Saturday, September 29, 2007

now playing: Maggie MacInnes


The image on the cover of Oran na Mna: A Woman’s Song shows a woman’s hand just touching a child’s hand. It’s that sense of connection, of holding, of strength held in the lightest touch, that is the story running through and around and under the eleven tracks on Maggie MacInnes’ recording. Some are sung in English and some in Scots Gaelic, and there’s some spoken word poetry, as well. When the Celtic Connections festival in Glasgow offered MacInnes, a singer and clarsach (harp) player who lives in Ayrshire, a commission to compose a work of her choosing, she turned to the idea of honoring the poetry of the women of folk history. Though many remain unnamed, MacInnes knew that it was the women, as much as the men, who kept the stories going on, who taught history and family and character through them. The women were both composers and bearers of songs, teaching them to upcoming generations, something MacInnes knew in her own family, as her mother is the singer Flora MacNeil, who also appears on the recording. Through songs from the tradition, songs searched from songbooks and archives, and songs newly composed, MacInnes traces the cycles of life from birth to childhood, to love lost and found, to the long reach of loving connections through time and across distance.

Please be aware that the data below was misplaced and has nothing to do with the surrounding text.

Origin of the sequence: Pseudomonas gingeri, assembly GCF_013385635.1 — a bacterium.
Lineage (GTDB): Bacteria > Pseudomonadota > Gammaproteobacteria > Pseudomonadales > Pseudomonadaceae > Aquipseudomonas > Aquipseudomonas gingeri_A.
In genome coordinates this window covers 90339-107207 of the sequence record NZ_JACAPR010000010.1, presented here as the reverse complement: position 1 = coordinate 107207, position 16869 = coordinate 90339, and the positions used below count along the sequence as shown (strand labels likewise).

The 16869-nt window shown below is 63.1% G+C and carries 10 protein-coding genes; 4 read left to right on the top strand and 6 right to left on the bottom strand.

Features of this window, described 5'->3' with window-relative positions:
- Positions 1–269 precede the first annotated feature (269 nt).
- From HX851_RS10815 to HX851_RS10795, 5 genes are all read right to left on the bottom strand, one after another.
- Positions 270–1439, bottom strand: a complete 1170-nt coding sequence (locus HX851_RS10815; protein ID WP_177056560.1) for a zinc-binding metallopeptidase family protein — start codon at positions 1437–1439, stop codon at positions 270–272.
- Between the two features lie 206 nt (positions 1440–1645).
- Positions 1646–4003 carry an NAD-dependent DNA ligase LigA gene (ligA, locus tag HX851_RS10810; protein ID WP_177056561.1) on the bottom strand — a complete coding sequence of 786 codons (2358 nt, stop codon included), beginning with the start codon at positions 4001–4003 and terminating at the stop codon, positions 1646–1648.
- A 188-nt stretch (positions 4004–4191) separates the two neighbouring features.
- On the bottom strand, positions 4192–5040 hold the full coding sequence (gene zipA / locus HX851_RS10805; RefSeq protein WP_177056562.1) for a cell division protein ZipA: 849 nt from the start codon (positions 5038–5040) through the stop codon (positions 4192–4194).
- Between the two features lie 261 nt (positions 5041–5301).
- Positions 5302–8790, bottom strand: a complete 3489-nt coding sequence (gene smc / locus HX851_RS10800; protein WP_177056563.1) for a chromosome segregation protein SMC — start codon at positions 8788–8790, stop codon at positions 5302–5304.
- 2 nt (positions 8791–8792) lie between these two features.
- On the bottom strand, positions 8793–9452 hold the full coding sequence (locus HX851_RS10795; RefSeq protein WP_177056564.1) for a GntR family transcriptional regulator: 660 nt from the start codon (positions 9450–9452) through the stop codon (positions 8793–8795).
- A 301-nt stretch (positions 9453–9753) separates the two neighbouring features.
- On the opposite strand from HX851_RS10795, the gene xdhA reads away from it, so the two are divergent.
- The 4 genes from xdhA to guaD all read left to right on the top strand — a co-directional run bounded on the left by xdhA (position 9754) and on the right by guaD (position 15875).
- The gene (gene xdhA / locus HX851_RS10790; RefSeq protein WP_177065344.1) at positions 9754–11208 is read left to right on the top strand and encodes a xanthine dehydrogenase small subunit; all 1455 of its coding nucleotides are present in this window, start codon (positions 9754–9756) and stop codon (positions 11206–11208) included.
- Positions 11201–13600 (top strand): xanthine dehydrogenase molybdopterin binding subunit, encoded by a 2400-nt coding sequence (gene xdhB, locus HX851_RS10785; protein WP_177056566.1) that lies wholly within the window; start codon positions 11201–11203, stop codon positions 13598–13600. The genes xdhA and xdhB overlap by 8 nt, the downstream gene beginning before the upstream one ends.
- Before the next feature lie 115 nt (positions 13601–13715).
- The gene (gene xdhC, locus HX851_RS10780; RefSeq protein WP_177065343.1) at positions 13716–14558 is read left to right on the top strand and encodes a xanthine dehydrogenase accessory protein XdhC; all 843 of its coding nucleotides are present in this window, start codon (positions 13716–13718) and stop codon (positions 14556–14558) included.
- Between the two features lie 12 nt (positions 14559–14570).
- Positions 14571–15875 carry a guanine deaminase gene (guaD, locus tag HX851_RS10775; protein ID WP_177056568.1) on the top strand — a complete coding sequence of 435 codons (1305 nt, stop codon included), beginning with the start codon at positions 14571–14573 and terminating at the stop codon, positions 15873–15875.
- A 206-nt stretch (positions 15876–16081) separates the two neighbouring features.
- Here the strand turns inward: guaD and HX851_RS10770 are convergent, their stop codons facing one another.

another fine album of uncommon music about mothers, grandmothers, and children
The Mother Album, a collboration from Susan McKeown, Robin Spielberg, and Cathie Ryan

another thought about sharing connection across generations at this creative practice piece, Taking Notice

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posted by Kerry Dexter at

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